…it certainly has had an impact on football in general. Gus did not invent all of the details of his offense but he did put it all together in a unique package, developed it, and now many aspects of it are very common in high school, college, and pro football.
- Wildcat in short yardage situations. Now common. Before Malzahn, not so much.
- Jet sweep motion running wide and its fake opening up the middle for inside running. LSU was using jet sweep principals in their pro style offense to put running wide pressure threats on our defense.
- Run-pass-option. This is greatly helped by the current generous distance that linemen can block downfield during a pass play. It makes it very hard to read the blocking to determine pass or run.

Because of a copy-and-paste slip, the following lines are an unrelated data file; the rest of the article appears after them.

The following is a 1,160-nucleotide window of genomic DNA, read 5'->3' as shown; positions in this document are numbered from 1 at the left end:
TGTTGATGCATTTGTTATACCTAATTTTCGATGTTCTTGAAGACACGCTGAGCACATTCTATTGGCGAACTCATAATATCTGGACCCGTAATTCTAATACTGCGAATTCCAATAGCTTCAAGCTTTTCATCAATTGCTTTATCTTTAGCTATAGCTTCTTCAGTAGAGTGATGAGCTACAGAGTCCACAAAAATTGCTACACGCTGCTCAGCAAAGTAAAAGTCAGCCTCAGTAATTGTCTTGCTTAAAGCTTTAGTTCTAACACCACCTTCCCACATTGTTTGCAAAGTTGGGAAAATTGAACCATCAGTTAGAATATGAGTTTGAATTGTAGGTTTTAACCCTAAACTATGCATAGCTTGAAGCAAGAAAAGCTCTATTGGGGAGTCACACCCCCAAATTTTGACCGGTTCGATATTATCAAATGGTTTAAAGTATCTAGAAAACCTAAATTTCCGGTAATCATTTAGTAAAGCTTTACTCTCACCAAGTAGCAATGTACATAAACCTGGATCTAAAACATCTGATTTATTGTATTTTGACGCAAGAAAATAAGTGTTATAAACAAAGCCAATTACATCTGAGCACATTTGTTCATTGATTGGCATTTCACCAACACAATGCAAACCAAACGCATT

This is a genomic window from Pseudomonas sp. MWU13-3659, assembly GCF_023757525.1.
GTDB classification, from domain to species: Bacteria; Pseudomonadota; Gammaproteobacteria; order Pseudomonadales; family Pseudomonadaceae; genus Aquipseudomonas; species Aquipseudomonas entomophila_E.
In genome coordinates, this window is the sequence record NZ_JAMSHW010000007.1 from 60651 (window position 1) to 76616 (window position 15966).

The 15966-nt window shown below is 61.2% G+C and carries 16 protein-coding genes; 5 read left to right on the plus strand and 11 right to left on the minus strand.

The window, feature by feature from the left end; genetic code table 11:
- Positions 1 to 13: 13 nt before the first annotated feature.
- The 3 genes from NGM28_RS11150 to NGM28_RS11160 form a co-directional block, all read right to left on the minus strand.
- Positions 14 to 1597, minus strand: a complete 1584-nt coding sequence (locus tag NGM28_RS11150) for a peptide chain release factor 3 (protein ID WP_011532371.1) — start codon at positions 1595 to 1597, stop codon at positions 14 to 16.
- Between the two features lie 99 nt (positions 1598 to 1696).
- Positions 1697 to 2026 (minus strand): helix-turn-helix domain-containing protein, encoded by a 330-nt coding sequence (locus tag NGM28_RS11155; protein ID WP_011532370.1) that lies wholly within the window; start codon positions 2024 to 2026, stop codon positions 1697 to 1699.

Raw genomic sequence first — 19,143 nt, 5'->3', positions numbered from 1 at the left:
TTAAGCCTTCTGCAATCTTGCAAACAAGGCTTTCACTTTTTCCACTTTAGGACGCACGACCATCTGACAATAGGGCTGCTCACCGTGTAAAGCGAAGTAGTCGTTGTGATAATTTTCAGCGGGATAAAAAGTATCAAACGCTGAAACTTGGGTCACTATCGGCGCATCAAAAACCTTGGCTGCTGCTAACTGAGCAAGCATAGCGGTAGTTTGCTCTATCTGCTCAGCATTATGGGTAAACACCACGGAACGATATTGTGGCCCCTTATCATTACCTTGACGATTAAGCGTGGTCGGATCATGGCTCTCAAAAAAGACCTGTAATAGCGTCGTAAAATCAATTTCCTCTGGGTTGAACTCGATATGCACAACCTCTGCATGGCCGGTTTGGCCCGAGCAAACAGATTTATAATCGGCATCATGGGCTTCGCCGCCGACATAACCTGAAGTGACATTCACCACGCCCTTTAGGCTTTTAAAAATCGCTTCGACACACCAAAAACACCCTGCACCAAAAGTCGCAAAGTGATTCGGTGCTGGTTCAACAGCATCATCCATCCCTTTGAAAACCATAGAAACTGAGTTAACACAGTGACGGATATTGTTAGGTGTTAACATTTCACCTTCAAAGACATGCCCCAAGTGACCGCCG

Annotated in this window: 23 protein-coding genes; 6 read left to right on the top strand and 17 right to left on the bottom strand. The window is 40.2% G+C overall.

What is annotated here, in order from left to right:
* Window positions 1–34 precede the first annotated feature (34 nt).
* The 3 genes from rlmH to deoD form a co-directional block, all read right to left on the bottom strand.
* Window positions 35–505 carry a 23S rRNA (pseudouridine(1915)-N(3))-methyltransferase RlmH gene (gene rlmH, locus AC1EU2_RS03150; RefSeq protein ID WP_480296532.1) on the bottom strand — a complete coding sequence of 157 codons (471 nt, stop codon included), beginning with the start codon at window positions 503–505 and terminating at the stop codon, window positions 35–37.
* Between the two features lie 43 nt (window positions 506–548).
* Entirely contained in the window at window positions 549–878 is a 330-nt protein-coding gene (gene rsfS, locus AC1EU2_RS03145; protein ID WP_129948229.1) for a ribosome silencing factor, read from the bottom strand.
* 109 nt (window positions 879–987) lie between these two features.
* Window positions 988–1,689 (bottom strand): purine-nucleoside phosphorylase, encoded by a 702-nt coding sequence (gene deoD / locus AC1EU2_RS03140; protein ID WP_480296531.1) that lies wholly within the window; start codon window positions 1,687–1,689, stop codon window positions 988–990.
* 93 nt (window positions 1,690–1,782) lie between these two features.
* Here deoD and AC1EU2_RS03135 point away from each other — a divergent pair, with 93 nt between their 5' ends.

- HUNH. Even Tom Brady uses the hurry up as well as the Razorbacks, this year, against Bama. Malzahn refined the signal boards on the sidelines, letting the coaches see the defensive personnel and their arrangement BEFORE calling the play. Besides tiring out the defense, possibly catching them not set when the ball is snapped, it forces them to reveal their hand allowing you then to call the play best suited to attack it.
- At Auburn, Malzahn uses powerful backs to run inside as the counter balance for play action deep passing. In the beginning, smaller quicker backs were used since they had more room in space to maneuver with the defense all spread out to cover the spread passing game. The shift to power backs puts more stress on the defensive line.
- His offense benefits a QB that can run and pass. They can be OK passers if they are great runners and there are lots more of those around than there are great pass only QB’s.
- The fact is that his offense is run by the vast majority of high schools in our recruiting region. That should increase the number of potential recruits available.
All of this would apply to Norvell too in case Malzahn stays at Auburn.